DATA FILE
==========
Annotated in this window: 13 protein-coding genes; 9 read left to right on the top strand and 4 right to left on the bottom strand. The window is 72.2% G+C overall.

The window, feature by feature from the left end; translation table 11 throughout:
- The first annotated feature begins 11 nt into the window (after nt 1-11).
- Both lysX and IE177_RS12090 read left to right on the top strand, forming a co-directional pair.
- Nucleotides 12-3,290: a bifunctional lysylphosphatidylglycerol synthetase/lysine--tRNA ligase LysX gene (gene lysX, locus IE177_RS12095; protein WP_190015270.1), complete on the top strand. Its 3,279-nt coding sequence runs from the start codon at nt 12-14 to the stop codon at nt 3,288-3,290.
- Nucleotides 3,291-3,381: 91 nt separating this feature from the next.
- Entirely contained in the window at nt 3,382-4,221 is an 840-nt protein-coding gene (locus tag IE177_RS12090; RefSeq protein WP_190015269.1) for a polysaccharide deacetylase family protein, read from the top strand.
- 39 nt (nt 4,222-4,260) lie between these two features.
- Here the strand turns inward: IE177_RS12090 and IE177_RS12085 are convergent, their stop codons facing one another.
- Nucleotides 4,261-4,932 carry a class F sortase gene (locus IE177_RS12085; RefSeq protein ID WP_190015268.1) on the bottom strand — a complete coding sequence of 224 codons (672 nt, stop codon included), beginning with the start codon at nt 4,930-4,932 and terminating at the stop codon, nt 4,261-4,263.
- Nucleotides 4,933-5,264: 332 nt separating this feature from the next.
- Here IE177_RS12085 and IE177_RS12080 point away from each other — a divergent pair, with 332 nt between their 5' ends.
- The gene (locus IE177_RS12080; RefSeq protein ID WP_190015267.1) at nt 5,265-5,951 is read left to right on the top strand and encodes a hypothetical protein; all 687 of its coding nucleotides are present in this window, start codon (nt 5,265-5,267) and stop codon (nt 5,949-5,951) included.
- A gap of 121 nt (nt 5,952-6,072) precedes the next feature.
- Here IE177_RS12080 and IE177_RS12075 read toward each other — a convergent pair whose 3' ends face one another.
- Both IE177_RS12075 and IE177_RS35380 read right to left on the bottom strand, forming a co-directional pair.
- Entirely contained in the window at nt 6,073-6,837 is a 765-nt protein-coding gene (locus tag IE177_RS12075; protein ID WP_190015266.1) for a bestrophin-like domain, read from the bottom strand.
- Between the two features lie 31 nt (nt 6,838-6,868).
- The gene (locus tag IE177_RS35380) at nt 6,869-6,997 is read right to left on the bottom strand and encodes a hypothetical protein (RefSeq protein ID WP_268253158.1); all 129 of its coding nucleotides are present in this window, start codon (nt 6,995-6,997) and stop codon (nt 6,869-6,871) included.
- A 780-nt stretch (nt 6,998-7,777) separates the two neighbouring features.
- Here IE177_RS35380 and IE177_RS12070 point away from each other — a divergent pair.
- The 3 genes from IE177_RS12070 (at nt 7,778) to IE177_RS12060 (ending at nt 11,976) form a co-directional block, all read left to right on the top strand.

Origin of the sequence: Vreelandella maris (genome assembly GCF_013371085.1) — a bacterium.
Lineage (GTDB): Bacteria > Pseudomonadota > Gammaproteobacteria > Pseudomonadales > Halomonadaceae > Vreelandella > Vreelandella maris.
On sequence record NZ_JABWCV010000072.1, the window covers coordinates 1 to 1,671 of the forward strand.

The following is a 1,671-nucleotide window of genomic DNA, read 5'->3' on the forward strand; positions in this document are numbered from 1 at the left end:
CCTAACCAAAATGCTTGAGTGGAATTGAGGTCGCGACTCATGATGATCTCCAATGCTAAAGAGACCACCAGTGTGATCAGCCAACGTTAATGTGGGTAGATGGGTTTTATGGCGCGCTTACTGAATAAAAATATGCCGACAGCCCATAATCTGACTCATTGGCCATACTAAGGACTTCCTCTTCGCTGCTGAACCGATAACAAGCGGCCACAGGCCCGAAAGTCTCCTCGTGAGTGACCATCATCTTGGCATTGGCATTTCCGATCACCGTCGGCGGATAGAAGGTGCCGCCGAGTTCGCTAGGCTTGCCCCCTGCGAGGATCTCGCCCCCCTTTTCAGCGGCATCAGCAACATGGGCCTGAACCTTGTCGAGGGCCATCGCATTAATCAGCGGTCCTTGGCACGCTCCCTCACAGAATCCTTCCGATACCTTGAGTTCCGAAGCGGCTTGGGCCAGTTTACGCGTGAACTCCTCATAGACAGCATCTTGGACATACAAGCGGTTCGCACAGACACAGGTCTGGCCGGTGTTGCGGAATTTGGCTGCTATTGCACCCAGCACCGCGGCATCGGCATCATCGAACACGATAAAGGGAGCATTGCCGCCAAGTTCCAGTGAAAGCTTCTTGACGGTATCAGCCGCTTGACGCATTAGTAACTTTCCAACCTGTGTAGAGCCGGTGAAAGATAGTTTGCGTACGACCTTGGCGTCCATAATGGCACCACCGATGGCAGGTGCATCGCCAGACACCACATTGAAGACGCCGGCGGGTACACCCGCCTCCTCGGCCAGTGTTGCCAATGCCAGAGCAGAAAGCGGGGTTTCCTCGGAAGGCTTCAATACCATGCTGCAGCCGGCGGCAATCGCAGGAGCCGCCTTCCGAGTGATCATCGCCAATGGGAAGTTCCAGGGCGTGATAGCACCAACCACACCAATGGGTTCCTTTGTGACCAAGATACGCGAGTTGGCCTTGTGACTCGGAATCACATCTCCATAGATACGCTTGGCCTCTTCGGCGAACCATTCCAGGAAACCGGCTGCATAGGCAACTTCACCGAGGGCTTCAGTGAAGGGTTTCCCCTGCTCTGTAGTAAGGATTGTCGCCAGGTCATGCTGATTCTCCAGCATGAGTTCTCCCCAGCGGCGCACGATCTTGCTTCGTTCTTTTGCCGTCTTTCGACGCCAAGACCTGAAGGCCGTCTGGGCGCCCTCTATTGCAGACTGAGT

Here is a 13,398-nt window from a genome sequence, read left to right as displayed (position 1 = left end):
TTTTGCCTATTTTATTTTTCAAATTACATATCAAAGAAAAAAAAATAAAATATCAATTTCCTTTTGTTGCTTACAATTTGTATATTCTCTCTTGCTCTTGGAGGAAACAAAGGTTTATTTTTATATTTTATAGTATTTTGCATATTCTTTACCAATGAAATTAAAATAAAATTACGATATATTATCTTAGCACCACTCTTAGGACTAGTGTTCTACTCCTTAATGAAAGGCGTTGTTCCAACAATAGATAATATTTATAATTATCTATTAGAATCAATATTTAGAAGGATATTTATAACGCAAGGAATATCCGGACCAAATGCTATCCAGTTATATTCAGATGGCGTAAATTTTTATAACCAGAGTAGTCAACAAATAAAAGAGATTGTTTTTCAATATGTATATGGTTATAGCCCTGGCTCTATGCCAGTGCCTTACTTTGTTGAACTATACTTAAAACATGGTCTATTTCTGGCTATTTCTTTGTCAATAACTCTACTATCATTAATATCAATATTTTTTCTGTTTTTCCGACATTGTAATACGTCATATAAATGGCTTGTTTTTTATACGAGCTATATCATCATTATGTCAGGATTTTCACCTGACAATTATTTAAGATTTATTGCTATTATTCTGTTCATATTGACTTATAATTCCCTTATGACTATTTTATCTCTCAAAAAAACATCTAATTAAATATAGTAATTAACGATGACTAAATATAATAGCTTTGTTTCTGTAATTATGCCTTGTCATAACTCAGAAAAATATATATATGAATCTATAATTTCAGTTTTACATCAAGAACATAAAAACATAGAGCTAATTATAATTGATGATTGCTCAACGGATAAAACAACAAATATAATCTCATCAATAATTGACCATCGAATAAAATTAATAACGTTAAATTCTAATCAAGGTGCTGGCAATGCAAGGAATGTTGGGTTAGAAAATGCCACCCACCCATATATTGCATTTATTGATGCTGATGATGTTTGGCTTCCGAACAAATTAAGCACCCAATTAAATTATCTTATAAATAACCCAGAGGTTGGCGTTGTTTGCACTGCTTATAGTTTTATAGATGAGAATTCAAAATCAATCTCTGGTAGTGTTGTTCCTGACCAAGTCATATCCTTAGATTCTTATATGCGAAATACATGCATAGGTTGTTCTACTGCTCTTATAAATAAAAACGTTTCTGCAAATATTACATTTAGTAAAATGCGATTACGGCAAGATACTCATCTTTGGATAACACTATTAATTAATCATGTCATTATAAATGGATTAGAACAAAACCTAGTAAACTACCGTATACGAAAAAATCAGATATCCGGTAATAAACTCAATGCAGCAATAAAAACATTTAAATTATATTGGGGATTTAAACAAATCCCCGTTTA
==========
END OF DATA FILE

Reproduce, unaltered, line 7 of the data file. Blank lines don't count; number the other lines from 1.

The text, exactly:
- Entirely contained in the window at nt 3,382-4,221 is an 840-nt protein-coding gene (locus tag IE177_RS12090; RefSeq protein WP_190015269.1) for a polysaccharide deacetylase family protein, read from the top strand.